As Mudrakova returns to her work, I am motioned towards a white staircase, past the operation rooms, and to Denyshchuk’s office. Reflecting on the past year of his work, the surgeon tells me, “There was very intense work up until the last peaceful days [before] the full-scale invasion began. Many patients [were] scheduled for surgeries, upfront payments, and there were patients who needed to undergo rehabilitation services.” All procedures were put on hold when the war began, and Denyshchuk says, “There was a dilemma of ‘how do we deal with the people?’ Some said it was alright, we can wait until the end of the war, but some people were demanding money back or the services.”
The instability of the war resulted in Anacosma having to refund around 30-50 pre-booked services, a third of all appointments. The result was a loss of one million grivnas, the equivalent of over $27,000. But three months into the war, Anacosma reopened, partially because the demand from patients was so high but also because at least 30 percent of the clinic’s employees wanted to return to work. “It was deep into the unknown back then,” says Denyshchuk. The other 70 percent who did not want to return, for the most part, left Kyiv for the country’s western cities or other countries and were afraid to return to work. Anacosma has since hired new employees to compensate for their losses.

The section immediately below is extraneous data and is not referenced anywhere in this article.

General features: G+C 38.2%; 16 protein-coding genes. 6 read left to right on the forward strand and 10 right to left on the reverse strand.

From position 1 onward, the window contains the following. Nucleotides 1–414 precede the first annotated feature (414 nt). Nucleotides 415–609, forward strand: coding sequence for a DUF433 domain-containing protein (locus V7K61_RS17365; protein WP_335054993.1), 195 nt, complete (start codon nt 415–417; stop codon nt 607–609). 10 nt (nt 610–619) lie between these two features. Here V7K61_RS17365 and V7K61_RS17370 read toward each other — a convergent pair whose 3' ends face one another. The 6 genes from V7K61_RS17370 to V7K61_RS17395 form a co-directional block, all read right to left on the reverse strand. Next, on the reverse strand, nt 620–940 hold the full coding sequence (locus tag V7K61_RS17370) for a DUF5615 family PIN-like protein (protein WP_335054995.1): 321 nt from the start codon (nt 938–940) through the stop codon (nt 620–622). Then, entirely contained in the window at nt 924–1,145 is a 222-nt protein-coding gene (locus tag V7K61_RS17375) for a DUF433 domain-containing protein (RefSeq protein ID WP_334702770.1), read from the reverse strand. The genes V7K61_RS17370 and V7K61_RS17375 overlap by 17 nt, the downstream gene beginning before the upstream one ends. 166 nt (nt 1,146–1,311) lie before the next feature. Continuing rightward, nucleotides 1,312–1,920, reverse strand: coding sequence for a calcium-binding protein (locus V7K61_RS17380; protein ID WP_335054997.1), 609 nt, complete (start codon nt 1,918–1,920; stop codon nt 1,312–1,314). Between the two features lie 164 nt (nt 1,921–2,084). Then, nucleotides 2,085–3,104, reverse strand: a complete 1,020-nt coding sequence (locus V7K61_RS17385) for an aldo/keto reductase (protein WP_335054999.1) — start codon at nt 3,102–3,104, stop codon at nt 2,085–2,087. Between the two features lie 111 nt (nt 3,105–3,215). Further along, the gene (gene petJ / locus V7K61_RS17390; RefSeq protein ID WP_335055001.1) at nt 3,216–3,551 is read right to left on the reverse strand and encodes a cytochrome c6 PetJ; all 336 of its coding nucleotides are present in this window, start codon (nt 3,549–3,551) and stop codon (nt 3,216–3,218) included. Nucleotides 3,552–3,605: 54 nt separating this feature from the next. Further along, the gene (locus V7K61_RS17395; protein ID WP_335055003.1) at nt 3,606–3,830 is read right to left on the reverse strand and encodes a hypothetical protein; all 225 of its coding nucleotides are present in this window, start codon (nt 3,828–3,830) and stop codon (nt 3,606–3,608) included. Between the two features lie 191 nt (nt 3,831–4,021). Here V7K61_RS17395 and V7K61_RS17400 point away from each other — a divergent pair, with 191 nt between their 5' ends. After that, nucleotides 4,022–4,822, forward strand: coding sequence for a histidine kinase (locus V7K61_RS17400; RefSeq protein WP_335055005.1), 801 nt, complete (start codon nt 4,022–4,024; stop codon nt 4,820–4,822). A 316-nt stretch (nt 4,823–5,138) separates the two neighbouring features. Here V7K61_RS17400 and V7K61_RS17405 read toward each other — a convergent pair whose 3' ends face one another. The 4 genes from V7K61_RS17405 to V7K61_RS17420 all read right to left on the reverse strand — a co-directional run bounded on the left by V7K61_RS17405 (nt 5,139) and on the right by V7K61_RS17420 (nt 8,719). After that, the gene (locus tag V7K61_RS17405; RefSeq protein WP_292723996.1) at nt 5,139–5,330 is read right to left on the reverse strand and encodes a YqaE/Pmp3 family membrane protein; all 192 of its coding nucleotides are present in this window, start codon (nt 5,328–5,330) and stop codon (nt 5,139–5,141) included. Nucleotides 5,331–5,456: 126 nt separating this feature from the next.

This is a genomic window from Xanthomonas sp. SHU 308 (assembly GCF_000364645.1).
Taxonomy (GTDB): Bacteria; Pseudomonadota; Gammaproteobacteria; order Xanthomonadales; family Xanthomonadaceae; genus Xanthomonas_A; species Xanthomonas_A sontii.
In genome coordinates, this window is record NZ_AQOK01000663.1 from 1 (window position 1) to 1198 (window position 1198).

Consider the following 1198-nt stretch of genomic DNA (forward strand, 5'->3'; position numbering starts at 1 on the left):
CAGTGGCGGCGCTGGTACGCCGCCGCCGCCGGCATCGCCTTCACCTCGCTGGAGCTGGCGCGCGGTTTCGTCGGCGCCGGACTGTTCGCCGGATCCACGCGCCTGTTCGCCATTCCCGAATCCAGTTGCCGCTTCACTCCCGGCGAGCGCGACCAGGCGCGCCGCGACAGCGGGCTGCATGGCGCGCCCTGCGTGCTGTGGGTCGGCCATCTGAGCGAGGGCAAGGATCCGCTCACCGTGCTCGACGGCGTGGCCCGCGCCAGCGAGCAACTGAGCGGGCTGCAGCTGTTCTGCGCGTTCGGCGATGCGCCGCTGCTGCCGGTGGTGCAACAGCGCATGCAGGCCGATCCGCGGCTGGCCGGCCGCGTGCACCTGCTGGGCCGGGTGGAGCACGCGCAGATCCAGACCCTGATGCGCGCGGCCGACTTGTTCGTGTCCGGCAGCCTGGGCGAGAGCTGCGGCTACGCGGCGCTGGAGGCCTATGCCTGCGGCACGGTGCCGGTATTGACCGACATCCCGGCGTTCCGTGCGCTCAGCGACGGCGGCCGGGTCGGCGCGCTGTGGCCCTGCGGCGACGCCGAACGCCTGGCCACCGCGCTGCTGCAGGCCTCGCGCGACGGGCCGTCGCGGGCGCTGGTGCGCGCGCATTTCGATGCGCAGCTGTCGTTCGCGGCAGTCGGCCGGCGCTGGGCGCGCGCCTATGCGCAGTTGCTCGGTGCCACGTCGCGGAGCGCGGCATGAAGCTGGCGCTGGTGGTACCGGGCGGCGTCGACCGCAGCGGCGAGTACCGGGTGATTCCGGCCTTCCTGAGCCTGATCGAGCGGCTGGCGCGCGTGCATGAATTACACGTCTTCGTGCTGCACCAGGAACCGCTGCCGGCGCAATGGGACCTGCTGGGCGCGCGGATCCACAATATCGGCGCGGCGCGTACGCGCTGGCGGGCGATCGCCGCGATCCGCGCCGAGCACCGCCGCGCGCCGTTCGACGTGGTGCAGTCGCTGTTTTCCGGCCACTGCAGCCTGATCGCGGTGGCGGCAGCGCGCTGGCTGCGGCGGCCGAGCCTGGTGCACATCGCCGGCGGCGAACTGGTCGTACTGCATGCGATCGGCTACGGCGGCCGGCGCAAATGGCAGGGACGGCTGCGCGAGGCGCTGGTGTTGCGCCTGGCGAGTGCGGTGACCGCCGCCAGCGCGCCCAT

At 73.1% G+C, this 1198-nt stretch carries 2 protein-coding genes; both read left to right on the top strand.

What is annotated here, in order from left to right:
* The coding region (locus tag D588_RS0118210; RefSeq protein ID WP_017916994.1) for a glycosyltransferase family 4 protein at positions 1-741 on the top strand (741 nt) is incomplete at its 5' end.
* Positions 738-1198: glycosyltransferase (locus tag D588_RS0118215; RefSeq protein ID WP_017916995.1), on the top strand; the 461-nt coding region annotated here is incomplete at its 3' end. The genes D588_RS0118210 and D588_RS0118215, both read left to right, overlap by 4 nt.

There were only a few instances where patients wanted to go to the basement to wait out the air raid sirens that engulfed Kyiv. Still, for the most part, they paid little attention to Russia’s efforts to terrorize Ukrainians.
My conversation with Denyshchuk ends when a knock on the office door signals to the surgeon that his next appointment has arrived. It’s three in the afternoon, and the sun is beginning to set in Kyiv. But in the hallway, Olga Saienko, 50, radiates, beaming from ear to ear. She has her one-month post-operation check-up to make sure the scars from her facelift are healing correctly–they are. “She looks ten years younger!” Denyshchuk says with a smile.
Saienko tells me she had never considered getting a surgical facelift before the war. In the past, she had non-surgical thread lifts to eliminate some of the natural sagging that comes with age, not the entire procedure. But the constant mental and physical stress of living in a country at war caused the thread lift to fade, and Saienko’s face began to sag again.